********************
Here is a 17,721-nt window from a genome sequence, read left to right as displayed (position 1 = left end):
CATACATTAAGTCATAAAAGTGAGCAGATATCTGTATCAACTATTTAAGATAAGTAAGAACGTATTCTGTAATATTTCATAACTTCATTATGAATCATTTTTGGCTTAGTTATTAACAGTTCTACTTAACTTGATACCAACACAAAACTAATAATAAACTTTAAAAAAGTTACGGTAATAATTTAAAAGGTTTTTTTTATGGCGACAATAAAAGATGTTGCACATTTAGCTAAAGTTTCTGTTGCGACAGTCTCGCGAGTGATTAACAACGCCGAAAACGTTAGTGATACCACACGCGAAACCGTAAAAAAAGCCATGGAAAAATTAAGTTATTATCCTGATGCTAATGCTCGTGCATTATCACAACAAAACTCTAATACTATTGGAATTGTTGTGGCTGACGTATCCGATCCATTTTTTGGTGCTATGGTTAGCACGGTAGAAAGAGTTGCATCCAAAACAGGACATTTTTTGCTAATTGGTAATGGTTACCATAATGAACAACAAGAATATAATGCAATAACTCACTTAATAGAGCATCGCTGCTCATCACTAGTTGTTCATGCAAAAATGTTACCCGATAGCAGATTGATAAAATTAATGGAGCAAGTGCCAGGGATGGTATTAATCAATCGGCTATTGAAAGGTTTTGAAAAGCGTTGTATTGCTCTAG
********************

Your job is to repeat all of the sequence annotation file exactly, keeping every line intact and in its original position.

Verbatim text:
Here is a 17,721-nt window from a genome sequence, read left to right as displayed (position 1 = left end):
CATACATTAAGTCATAAAAGTGAGCAGATATCTGTATCAACTATTTAAGATAAGTAAGAACGTATTCTGTAATATTTCATAACTTCATTATGAATCATTTTTGGCTTAGTTATTAACAGTTCTACTTAACTTGATACCAACACAAAACTAATAATAAACTTTAAAAAAGTTACGGTAATAATTTAAAAGGTTTTTTTTATGGCGACAATAAAAGATGTTGCACATTTAGCTAAAGTTTCTGTTGCGACAGTCTCGCGAGTGATTAACAACGCCGAAAACGTTAGTGATACCACACGCGAAACCGTAAAAAAAGCCATGGAAAAATTAAGTTATTATCCTGATGCTAATGCTCGTGCATTATCACAACAAAACTCTAATACTATTGGAATTGTTGTGGCTGACGTATCCGATCCATTTTTTGGTGCTATGGTTAGCACGGTAGAAAGAGTTGCATCCAAAACAGGACATTTTTTGCTAATTGGTAATGGTTACCATAATGAACAACAAGAATATAATGCAATAACTCACTTAATAGAGCATCGCTGCTCATCACTAGTTGTTCATGCAAAAATGTTACCCGATAGCAGATTGATAAAATTAATGGAGCAAGTGCCAGGGATGGTATTAATCAATCGGCTATTGAAAGGTTTTGAAAAGCGTTGTATTGCTCTAG